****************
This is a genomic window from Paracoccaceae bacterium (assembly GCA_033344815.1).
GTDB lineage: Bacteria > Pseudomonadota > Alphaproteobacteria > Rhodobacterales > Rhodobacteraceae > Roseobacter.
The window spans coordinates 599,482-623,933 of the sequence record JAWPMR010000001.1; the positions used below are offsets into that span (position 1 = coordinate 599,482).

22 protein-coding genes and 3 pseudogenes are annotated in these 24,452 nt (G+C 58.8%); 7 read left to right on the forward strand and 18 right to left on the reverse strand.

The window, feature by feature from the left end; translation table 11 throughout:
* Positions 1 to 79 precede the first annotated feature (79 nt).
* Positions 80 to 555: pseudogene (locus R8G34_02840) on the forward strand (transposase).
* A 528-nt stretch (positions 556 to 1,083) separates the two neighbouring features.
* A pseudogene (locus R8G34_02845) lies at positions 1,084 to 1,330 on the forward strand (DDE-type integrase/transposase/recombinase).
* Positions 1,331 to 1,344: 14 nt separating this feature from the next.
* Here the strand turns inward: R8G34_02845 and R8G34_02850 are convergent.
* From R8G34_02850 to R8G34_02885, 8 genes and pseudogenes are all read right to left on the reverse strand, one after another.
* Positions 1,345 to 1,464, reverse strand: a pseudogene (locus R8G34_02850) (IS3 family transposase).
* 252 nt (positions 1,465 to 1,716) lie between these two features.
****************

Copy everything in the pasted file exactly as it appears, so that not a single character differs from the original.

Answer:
This is a genomic window from Paracoccaceae bacterium (assembly GCA_033344815.1).
GTDB lineage: Bacteria > Pseudomonadota > Alphaproteobacteria > Rhodobacterales > Rhodobacteraceae > Roseobacter.
The window spans coordinates 599,482-623,933 of the sequence record JAWPMR010000001.1; the positions used below are offsets into that span (position 1 = coordinate 599,482).

22 protein-coding genes and 3 pseudogenes are annotated in these 24,452 nt (G+C 58.8%); 7 read left to right on the forward strand and 18 right to left on the reverse strand.

The window, feature by feature from the left end; translation table 11 throughout:
* Positions 1 to 79 precede the first annotated feature (79 nt).
* Positions 80 to 555: pseudogene (locus R8G34_02840) on the forward strand (transposase).
* A 528-nt stretch (positions 556 to 1,083) separates the two neighbouring features.
* A pseudogene (locus R8G34_02845) lies at positions 1,084 to 1,330 on the forward strand (DDE-type integrase/transposase/recombinase).
* Positions 1,331 to 1,344: 14 nt separating this feature from the next.
* Here the strand turns inward: R8G34_02845 and R8G34_02850 are convergent.
* From R8G34_02850 to R8G34_02885, 8 genes and pseudogenes are all read right to left on the reverse strand, one after another.
* Positions 1,345 to 1,464, reverse strand: a pseudogene (locus R8G34_02850) (IS3 family transposase).
* 252 nt (positions 1,465 to 1,716) lie between these two features.